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3 Jul

Ammar Belal’s social enterprise One432 sets an example for ethical fashion

Ammar Belal

The COVID-19 outbreak’s biggest consequence is the unfortunate shutdown of many business ventures worldwide. The fashion industry is amongst few that received a hard blow because luxury and apparel were least of peoples’ concerns while fighting a pandemic. However, the crisis also helped many fashion houses realize that a more sustainable and systematic approach is needed in the industry.

Fortunately, our very own fashion export Ammar Belal realized the need of a social enterprise long ago and hence he created his fashion brand One432, setting an unprecedented standard of equality, transparency and responsibility within the fashion industry. His enterprise recently got featured in Vogue Business as a unique profit share model that offers important learnings for luxury productions that are socially responsible, ethical and versatile.

Ammar shared the news on his Facebook as he wrote, “When months of panic, hope, resilience and gratitude get celebrated! ONE432 is in Vogue Business today!”


Ammar Belal is a renowned name in Pakistani fashion circles, however after having a successful run at the retail industry, Ammar opted out for a life beyond a corporate empire and focused on community building. Hence came the idea of One432. Unlike other social impact brands that donate, ONE432 shares 50% of the actual net profits from each unit sold, with its female artisans as well as a guaranteed living wage and sponsors a child’s education in Pakistan.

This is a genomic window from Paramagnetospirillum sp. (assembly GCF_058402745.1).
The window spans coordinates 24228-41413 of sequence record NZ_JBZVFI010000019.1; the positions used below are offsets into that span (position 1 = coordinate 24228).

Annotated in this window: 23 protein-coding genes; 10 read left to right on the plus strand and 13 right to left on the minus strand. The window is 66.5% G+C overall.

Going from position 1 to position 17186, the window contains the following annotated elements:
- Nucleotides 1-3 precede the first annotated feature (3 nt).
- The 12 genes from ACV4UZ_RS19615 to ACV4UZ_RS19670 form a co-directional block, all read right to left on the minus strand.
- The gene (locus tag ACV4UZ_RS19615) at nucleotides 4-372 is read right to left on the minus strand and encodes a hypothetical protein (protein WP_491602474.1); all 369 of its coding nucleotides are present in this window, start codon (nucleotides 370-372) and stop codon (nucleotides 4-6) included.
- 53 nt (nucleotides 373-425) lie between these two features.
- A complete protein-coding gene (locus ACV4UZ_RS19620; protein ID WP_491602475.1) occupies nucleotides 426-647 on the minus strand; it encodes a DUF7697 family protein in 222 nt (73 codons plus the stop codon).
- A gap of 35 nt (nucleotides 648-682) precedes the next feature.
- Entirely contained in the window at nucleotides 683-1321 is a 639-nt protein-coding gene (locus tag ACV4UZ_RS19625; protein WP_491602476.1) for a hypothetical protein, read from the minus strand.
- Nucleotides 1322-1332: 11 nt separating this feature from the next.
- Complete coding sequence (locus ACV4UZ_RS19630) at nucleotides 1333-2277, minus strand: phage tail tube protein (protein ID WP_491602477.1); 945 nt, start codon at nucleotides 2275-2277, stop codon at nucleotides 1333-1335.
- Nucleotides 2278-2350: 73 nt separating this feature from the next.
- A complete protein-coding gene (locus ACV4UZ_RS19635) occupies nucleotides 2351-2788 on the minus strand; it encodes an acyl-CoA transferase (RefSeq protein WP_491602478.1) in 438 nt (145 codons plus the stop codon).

Read: Ammar Belal’s ‘Jutti’ is on a mission to change lives

Before the pandemic, the brand specialized in traditional leather footwear known as juttis. The company realized that change was inevitable when sales plunged in March as a lockdown spread worldwide. Talking to Vogue Business, Ammar expressed how they explored new avenues in these tough times:

“Our cobblers and hand embroiders are used to making shoes but they quickly learned how to sew T-shirts and hoodies, working from home or socially distancing in our studio. That ended up saving our business.”


Juttis made from recycled cotton at One432


Vogue’s report concluded that business models that are driven by ethical practices rather than profits are the need of the hour. These independent productions have the power to bring socio-economic change through responsible manufacturing as their business plan uplifts artisans through above-average wages, good working conditions, job security and mutual respect. These enterprises value artisans and their unique craftsmanship.

“If we do well, the artisans do well with us, that’s where elevation starts,” Belal said adding, “When Hermès or Marc Jacobs work with an artist in Brooklyn or Tokyo, they treat that artist as an equal. There’s decent money and collaboration involved. But in Pakistan or Morocco, artists are treated as artisans while making cents.”


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